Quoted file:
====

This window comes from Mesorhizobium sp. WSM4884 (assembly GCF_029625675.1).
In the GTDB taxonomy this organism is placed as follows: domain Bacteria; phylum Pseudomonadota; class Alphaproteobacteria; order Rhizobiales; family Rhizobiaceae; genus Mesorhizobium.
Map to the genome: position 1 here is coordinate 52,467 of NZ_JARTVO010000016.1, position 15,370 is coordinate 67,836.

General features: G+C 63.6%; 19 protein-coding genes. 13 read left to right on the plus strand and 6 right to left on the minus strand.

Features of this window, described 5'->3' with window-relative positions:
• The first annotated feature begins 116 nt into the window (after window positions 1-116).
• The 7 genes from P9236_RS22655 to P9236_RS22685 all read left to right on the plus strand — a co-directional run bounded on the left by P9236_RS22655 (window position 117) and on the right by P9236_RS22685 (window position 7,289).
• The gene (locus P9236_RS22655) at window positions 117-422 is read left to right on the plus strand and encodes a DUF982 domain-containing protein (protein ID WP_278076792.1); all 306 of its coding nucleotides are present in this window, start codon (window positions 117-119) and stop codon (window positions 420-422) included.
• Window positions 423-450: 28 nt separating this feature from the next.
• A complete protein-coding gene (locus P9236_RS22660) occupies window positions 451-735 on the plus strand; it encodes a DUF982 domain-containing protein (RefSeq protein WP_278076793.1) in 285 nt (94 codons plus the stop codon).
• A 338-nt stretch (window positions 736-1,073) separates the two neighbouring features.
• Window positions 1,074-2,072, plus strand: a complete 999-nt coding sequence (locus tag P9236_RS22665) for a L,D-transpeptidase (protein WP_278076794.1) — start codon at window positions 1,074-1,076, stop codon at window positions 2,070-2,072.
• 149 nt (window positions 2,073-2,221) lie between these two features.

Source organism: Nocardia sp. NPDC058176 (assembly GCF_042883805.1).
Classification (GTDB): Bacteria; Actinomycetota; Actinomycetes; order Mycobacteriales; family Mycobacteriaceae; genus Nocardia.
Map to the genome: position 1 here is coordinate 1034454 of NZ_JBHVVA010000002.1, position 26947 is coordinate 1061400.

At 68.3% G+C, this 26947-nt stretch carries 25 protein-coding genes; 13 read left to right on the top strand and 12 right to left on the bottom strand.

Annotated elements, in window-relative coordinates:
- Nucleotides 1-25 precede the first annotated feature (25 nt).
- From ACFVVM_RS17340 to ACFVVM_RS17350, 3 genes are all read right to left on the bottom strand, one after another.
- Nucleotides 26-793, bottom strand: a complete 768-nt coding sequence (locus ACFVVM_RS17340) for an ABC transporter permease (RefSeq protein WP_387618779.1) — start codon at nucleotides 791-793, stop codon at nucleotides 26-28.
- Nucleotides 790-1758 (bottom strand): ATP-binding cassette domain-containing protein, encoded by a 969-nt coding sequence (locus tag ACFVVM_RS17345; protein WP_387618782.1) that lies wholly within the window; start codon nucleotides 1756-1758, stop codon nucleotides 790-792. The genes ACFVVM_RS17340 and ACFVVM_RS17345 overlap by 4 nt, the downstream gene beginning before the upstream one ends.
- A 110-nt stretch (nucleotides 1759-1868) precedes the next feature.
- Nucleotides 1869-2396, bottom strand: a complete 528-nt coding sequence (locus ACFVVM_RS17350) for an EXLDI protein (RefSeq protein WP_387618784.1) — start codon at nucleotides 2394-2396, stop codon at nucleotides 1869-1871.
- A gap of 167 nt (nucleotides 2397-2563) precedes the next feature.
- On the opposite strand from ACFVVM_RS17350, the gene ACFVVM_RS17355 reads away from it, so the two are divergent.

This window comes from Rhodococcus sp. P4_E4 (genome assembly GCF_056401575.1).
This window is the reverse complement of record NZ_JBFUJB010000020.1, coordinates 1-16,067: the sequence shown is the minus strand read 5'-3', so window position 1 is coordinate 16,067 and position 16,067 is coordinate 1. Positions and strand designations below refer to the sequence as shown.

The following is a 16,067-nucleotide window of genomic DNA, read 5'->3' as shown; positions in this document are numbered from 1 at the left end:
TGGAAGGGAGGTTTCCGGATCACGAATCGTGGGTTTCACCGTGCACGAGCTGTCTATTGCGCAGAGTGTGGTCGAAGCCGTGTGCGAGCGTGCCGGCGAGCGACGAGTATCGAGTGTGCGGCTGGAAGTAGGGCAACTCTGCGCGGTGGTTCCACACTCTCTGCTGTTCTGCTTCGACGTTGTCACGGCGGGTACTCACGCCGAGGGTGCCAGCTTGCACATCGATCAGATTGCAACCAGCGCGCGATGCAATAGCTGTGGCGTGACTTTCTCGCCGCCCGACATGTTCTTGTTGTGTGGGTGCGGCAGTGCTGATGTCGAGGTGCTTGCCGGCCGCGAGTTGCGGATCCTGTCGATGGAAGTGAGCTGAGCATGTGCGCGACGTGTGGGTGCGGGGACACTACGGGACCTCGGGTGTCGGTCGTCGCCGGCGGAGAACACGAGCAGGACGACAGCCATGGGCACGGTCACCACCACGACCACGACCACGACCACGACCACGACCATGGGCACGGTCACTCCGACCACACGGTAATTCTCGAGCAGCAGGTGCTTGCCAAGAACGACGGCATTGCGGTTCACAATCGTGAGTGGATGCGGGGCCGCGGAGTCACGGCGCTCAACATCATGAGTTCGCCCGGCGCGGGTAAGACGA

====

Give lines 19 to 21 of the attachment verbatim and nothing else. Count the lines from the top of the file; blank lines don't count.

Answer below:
- Nucleotides 1-25 precede the first annotated feature (25 nt).
- From ACFVVM_RS17340 to ACFVVM_RS17350, 3 genes are all read right to left on the bottom strand, one after another.
- Nucleotides 26-793, bottom strand: a complete 768-nt coding sequence (locus ACFVVM_RS17340) for an ABC transporter permease (RefSeq protein WP_387618779.1) — start codon at nucleotides 791-793, stop codon at nucleotides 26-28.